"We are hoping that this is one of many symposiums to come. Of course we had Jack Gillibrand who acted as the program director of the entire project. He has a home here in Belize and so he comes very often. He is a renowned sculptor himself and so we are hoping that this is just the beginning of one of many to come."

"More that all it's the seed that has been planted in that out artist now have a new medium in which they could work in. A medium we felt has been lost over the years since the ancient Mayas. So now we are hoping that these artists will embrace this new talent that they acquired and go forth and produce work in stone."

"We've been trying to show to Belizeans that art is outside of a frame, it's not just a painting on the wall. Art could be anything; everybody has some level of artistic bones in their body. We are trying to expand the communities' dialogue with art."

There are nine pieces total and five of them are selling for fifteen thousand dollars each. The international sculptors are from Austria, Turkey, Germany, Bulgaria, England and Romania.

Channel 7


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#425204 - 12/14/11 01:54 PM Re: Sculptors build a new art and experiences [Re: Marty]
Marty Offline

Sculpture Symposium Pieces Explained

Last night we showed you the end result of the sculpture symposium - 9 monumental sculptures which are currently on display at the compound of the former Center For Employment Training.

Well, more than a few folks asked us what they are - or are supposed to represent.

A fair question, and we put it to the project organizer, Jock Hildebrand today:..

Jacques Hildebrand
"The pieces from the international artists are all really very contemporary modern approaches to sculpture."

Caroline Ramesdorfer, Austria
"A nexus point is a point of unity in time and space. The in-between spaces are important between one slab and the other and its unification of sad intellect feelings."

Jacques Hildebrand
"The one behind here, there was some difficulty with the stone. A piece of the stone broke, so he had to redesign half way through with the stone. I think he calls it Belize Wave."

"The one behind is called Smoking Mirror by Colin from Britain. His idea came after he found the stone on the site and after he had been on a trip to Lamanai. When he was in Lamanai he came to understand about "Smoking Mirror" so he tried to use some of the Mayan sculpture influences that were there and try to turn it into a very contemporary redesign of some of their ideas."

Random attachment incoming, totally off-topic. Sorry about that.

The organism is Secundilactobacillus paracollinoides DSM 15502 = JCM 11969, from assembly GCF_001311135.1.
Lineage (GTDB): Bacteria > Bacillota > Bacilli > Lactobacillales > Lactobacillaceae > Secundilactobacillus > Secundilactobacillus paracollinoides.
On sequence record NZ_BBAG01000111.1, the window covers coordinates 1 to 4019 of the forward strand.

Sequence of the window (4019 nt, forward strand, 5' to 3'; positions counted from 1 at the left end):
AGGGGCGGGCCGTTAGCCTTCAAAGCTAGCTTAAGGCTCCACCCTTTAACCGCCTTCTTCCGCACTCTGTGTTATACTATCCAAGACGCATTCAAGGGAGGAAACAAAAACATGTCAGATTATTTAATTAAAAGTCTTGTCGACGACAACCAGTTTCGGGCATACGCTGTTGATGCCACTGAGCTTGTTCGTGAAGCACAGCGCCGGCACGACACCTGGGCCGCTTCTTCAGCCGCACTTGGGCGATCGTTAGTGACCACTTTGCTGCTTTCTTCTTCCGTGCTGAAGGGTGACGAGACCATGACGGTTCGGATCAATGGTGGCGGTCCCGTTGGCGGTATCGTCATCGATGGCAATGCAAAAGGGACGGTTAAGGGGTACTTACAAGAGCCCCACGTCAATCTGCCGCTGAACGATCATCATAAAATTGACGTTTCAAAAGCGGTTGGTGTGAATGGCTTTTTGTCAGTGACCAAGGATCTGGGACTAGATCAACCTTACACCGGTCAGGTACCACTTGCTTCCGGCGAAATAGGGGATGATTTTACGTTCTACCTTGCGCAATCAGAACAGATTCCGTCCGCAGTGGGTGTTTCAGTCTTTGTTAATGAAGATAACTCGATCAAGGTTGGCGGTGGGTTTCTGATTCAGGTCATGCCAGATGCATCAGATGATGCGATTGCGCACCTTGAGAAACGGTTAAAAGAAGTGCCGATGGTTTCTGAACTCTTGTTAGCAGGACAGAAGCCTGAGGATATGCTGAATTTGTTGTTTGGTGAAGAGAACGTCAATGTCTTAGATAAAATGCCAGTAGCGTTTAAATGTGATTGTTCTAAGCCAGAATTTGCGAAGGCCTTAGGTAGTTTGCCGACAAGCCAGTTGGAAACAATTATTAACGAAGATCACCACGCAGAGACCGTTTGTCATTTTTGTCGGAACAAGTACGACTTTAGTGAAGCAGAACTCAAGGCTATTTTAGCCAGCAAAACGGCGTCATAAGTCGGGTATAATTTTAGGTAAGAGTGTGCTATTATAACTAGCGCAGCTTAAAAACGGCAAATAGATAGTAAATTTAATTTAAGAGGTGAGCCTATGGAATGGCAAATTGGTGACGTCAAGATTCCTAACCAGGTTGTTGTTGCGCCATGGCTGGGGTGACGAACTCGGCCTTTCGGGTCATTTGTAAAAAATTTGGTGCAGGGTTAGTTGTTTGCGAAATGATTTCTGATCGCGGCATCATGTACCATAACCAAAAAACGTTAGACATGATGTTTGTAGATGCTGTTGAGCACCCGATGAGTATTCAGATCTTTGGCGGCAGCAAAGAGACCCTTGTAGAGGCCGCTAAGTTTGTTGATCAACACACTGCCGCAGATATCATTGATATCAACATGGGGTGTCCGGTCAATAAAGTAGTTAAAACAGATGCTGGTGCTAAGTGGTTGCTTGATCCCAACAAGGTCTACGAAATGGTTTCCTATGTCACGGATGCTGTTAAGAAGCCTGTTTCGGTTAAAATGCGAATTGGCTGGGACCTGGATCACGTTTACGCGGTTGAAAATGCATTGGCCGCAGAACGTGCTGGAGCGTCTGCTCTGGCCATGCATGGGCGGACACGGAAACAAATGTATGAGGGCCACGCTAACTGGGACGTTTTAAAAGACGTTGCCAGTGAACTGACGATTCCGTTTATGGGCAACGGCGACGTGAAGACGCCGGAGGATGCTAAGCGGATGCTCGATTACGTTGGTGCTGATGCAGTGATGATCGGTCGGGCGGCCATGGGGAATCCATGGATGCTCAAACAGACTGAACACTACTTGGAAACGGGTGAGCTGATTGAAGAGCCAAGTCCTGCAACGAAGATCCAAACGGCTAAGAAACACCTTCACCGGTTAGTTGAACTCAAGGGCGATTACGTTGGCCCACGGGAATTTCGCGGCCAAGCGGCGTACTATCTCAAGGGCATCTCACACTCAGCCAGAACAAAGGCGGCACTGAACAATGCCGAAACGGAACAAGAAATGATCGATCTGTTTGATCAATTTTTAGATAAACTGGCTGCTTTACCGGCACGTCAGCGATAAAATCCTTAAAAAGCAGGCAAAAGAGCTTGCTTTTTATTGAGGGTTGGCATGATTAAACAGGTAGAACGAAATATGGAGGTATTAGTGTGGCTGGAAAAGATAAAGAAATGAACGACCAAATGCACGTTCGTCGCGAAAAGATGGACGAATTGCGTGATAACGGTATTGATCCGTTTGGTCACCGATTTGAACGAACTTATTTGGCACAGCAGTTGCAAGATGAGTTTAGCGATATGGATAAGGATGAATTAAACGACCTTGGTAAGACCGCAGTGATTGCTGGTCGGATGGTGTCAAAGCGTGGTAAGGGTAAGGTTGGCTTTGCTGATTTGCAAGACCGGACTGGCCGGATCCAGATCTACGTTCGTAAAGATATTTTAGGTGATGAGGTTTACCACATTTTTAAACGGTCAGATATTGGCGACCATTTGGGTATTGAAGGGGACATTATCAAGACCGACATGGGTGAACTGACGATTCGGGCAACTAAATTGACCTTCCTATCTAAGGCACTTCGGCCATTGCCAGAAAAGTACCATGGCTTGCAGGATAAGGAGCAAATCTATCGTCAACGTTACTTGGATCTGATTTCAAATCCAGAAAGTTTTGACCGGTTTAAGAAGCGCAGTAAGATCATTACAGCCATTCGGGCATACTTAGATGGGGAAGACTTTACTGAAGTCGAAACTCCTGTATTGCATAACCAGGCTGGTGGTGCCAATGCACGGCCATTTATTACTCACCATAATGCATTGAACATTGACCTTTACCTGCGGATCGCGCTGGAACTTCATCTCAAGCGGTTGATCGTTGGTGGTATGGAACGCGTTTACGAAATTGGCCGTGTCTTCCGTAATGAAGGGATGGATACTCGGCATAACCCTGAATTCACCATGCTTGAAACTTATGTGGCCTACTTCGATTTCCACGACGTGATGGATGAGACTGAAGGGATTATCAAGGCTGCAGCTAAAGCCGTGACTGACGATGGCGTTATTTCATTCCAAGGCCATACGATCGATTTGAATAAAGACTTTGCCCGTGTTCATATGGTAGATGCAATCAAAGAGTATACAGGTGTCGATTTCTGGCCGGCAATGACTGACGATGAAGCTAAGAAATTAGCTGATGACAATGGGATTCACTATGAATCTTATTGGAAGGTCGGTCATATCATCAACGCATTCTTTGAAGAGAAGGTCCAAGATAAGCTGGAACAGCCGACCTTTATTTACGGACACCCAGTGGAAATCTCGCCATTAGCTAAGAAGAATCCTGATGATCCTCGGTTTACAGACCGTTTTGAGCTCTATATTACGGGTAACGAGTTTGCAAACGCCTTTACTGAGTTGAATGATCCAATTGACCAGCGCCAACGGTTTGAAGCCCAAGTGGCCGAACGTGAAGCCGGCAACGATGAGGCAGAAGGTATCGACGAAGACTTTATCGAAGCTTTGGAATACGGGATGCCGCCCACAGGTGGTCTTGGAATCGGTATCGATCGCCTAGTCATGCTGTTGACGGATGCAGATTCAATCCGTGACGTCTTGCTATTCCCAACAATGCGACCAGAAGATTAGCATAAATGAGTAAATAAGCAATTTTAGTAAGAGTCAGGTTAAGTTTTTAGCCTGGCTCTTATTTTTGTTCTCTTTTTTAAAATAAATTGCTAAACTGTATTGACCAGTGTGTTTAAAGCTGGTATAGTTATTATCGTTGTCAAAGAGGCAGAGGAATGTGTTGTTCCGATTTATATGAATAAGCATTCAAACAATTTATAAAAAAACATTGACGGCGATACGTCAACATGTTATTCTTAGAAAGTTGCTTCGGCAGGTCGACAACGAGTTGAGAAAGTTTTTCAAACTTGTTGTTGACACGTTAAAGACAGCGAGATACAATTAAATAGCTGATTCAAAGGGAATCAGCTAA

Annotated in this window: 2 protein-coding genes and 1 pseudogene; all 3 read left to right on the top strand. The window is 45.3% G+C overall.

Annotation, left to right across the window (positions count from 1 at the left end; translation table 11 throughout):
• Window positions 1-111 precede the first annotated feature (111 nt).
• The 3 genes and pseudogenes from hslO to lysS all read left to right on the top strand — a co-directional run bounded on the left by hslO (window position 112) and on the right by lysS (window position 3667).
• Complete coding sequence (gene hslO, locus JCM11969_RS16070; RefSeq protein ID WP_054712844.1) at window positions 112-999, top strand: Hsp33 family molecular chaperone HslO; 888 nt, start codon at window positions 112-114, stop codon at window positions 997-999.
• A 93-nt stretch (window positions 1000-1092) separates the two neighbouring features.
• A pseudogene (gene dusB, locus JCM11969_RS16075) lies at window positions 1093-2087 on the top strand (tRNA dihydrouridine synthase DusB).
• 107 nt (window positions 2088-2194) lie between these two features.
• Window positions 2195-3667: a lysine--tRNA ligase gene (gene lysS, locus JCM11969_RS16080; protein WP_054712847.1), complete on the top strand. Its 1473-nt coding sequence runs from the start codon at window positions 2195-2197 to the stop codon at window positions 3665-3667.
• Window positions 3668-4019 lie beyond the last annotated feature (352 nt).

"Past that is Pictury, he is from Bulgaria. His piece is again a very contemporary piece, it's about the relationship between objects and the two stones, very specific about how he placed the stones and how the shapes inside the stone approach each other. So that's his approach."

"On the far end is Roland from Germany. His piece is very tall, its two pieces and his interpretation - I am not exactly sure of because he didn't tell me. So some guys don't like to really talk about it, so the idea is that you take a look at it and you make your own consideration about it."

"Then of course we have Curl the Belizean sculptor, worked on that piece in two weeks. First time he works on stone, so quite astonishing in that context."

"Anthony Vacarro did the piece which essentially an interpretation of Lamanai, again Anthony was the second Belizean sculptor on the project and over here we have Canan from Turkey. She incorporated a lot of the ancient sites from her country in this piece. A very flowing, almost watery feathery kind of interpretation, again this is something that people need to come and take a look at they can scratch their heads and say I know what that means and It could become what you and I say."

Jacques Hildebrand
"I think it's probably to date the major contribution to public art in Belize since the days of the Mayas. So there is a historical aspect that we can't really determine at this point but in terms of putting public art in public places, it's a major project."

Jules Vasquez
"As I understand it these pieces are being essentially donated by the artist."

Jacques Hildebrand
"Essentially that's right. The sculptors that you see working here, pieces this size would range from $50,000 - $100,000 US dollars. That's what they see for from here. So when I conceive the idea of the symposium we had to tell the sculptors that they would have the Belize experience and this is what would make it worthwhile and I think they would all agree that that's the case."

"In terms of how Belizeans would relate to this - unknown and I believe would be positive. How does it mean to the people the Belizean sculptors who are working here, one person said to me today a sculptor was born."

Caroline Ramesdorfer, Austria
"It's had been a challenge. It has been a wonderful collaboration despite the fact that it was a challenge. With the organizers and the assistance as well as the public who came here and cheered us up, It's a great honor to me to have this piece here in Belize and I hope that the public is going to enjoy it and I do hope it's going to have a nice place permanent installed and sure trust it will have."

Four of the pieces are currently designated for public spaces.

Channel 7